Since there is no credible motivation with respect to its own national security and the economic benefits of the proposed base are uncertain and limited at best, the motivation of the Kulmiye government in pushing through with granting the base against widespread and vociferous local opposition needs to be scrutinised closely. Is there some critical threat to Somaliland’s security that has been hidden from public view against which the proposed base will be a defence? Is there some as yet undisclosed benefit that will accrue to the country and its people that has been agreed upon with Abu Dhabi, but which will emerge in the near future? Based upon the government’s track record with respect to openness and transparency, its history of mendacity and duplicity with respect to foreign policy (principally in its relations and supposed dialogue with the discredited and now defunct Dum-al-Jadid government of Hassan Sheikh Mahmoud), the fact that it is now a ‘lame duck’ administration with just six months remaining of its tenure, not to mention its well documented elevation of kleptocracy to a method of governance as briefly outlined above, it is difficult, if not impossible, to but conclude that the true motivation lies in the personal gain of key government insiders.
Having established that the rationale and motivation for the proposed base in Berbera do not fall within the parameters applicable in many other countries that host bases for foreign powers, we can turn to the potential disadvantages that granting such a base will bring to Somaliland. The first issue that needs to be addressed is the proposed tenant of the base and the purpose for which they propose to use it. The lessee is the Government of Abu Dhabi and the stated purpose for its use is the execution of the air campaign against the Houthi rebels in the Yemen War mounted by Arab allies of the government lead by Abd Rabbuh Mansur Hadi. In this context, it us important to note that Abu Dhabi has also secured a base in Asab in Eritrea which it has developed significantly since 2015 when the base was granted. Of course, Eritrea is closer to Yemen and thus better suited as a base of operations against the Houthi rebels, while southern Saudi Arabia is contiguous with Yemen and is the present base of operations for the Arab allies in the Yemen war.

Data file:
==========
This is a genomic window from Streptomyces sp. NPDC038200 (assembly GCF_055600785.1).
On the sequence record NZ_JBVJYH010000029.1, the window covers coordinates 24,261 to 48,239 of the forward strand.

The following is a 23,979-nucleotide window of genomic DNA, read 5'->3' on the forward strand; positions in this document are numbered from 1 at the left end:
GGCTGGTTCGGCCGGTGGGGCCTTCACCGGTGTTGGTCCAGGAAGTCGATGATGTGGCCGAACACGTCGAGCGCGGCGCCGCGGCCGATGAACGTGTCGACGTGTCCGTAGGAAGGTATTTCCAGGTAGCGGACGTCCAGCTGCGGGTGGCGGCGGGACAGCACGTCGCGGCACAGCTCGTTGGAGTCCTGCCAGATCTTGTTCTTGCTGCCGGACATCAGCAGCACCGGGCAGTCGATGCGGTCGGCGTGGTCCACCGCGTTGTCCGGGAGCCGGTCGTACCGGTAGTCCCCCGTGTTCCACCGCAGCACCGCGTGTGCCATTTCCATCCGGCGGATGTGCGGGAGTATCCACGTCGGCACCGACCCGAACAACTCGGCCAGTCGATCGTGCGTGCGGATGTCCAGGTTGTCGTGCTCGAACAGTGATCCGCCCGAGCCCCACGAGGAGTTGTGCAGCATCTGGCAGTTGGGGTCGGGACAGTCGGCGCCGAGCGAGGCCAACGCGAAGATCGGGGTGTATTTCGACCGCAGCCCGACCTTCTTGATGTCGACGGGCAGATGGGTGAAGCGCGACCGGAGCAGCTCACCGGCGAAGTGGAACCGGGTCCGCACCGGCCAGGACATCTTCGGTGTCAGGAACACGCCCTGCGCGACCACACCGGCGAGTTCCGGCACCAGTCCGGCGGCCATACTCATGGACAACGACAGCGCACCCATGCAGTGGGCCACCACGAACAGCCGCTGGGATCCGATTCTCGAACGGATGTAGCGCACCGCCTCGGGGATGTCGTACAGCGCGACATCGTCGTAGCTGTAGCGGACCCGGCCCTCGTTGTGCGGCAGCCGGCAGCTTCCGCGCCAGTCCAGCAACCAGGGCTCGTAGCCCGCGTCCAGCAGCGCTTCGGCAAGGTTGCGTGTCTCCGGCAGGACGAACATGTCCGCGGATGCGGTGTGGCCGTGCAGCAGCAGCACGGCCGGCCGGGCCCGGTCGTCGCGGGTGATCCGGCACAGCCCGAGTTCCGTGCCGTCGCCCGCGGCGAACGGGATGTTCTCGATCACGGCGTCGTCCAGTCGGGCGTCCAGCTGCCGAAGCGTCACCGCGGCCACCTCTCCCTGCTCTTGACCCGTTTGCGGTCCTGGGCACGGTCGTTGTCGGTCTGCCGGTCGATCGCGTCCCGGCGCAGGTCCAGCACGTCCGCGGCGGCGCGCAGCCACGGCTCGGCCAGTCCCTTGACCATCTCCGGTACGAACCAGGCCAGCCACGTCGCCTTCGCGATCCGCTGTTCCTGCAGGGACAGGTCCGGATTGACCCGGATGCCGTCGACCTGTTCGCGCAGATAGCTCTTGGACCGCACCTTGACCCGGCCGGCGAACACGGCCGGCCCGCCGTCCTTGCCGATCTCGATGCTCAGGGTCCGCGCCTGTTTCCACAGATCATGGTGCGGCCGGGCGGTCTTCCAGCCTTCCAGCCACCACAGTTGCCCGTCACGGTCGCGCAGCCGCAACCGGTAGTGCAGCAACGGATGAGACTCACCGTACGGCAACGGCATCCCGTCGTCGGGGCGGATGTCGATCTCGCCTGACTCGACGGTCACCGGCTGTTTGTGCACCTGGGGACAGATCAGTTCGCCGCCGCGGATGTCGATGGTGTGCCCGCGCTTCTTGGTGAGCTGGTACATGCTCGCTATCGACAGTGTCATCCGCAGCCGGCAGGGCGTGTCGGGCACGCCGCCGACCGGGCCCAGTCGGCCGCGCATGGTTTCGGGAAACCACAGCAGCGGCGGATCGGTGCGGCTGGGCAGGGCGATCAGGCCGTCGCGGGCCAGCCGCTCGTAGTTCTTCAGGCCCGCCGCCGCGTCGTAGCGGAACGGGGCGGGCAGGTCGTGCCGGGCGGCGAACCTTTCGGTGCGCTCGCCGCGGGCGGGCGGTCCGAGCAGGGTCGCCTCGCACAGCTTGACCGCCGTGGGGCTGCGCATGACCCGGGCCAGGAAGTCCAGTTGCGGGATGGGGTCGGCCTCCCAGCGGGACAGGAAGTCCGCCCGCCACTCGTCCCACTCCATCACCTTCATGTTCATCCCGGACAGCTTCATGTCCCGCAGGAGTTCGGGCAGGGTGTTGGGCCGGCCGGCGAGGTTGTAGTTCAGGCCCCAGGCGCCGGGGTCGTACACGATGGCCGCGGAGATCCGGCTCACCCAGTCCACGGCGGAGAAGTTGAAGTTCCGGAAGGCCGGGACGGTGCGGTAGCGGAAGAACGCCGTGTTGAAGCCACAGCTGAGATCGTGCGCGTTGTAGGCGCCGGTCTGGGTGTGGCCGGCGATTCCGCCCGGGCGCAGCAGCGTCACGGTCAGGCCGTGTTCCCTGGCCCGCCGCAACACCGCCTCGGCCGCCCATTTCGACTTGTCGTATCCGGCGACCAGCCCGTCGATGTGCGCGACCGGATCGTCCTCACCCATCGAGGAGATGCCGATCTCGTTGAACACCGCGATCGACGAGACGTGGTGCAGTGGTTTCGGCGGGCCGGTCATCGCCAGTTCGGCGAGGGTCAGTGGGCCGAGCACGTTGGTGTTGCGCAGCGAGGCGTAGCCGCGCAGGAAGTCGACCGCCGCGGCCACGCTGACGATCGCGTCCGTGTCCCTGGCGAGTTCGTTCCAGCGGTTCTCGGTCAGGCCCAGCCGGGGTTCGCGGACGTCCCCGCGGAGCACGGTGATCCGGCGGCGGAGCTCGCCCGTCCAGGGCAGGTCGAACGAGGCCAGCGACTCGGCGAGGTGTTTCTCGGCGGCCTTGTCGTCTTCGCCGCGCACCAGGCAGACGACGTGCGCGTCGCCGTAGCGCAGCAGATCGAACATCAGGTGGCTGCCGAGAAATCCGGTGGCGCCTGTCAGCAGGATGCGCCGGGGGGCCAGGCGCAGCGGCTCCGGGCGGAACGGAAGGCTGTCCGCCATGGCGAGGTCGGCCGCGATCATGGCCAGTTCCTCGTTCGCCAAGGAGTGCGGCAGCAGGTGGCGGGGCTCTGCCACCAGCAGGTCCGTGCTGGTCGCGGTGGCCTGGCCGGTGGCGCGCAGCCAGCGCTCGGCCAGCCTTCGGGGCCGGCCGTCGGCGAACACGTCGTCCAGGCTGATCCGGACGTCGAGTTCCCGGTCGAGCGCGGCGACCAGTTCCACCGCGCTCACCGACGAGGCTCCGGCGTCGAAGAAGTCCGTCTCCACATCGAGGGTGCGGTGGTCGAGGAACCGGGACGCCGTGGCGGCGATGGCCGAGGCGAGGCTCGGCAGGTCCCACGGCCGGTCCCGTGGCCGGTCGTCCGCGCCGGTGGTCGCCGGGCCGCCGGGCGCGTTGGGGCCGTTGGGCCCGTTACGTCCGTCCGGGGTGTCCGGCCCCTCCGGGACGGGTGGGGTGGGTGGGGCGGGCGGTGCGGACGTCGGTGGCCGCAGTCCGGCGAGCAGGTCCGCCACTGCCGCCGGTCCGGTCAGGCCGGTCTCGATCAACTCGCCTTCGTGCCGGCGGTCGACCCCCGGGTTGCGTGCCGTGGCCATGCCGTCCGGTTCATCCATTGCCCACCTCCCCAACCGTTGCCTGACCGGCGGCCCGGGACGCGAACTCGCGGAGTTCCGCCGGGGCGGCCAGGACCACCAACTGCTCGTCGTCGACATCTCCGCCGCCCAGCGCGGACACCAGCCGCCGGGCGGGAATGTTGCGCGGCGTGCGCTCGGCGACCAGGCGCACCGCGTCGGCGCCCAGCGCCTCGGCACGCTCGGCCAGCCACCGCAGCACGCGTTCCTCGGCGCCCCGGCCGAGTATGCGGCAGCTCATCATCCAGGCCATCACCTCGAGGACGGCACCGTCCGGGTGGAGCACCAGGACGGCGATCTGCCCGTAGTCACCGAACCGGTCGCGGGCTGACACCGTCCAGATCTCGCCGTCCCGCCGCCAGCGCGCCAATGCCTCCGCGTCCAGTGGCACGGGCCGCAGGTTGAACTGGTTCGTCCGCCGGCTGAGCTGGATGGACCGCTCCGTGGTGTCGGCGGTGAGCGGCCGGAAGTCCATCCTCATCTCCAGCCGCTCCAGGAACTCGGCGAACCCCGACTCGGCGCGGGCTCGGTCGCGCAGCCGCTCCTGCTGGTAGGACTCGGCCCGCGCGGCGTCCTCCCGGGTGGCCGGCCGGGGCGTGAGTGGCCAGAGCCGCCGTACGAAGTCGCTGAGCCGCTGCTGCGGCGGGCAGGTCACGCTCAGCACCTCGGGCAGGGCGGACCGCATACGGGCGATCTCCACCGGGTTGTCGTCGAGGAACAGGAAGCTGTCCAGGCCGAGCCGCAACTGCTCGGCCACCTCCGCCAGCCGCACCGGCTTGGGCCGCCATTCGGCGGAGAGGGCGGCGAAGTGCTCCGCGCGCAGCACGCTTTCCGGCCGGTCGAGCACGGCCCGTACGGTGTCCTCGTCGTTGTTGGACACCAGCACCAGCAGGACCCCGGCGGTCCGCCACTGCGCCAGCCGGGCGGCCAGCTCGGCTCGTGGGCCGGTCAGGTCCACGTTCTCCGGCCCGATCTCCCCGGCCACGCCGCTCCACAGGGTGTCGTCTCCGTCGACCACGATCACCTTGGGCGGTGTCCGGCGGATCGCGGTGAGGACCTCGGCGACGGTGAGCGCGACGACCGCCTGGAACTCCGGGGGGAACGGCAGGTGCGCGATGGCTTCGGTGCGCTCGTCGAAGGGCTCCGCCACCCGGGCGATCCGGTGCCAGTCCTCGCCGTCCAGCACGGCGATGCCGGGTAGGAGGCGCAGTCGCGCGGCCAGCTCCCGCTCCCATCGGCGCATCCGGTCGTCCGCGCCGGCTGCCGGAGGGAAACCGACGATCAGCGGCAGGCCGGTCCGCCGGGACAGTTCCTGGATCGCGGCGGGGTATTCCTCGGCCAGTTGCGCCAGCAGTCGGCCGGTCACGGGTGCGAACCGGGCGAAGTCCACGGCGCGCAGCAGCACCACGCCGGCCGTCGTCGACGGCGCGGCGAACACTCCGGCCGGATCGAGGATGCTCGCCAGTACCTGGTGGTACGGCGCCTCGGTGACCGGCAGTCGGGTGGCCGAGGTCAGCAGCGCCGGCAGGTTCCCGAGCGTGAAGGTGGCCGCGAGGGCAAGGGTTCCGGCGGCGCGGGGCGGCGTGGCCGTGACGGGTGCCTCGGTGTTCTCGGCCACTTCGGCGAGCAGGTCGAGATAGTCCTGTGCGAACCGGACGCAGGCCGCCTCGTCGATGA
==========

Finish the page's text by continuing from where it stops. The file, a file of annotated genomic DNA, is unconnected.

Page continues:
In view of the above, and bearing in mind that Abu Dhabi has a close military alliance with Egypt which has extended to mounting joint air strikes against targets in Libya, many observers see a hidden Egyptian hand in the request for the base in Berbera. This is a very serious issue for Somaliland in view of the dispute between Egypt and Ethiopia over the Nile waters and Ethiopia’s plans to construct hydroelectric dams on the headwaters of the Nile in its northern mountains, in order to power its ambitious industrial development plans. It has been widely reported that Ethiopia is greatly concerned regarding the granting of the base in Berbera to Abu Dhabi, and it has made its concerns known to the Kulmiye government on several occasions. The fact is that the ramifications of the proposed Berbera base for regional politics are very complex and unclear.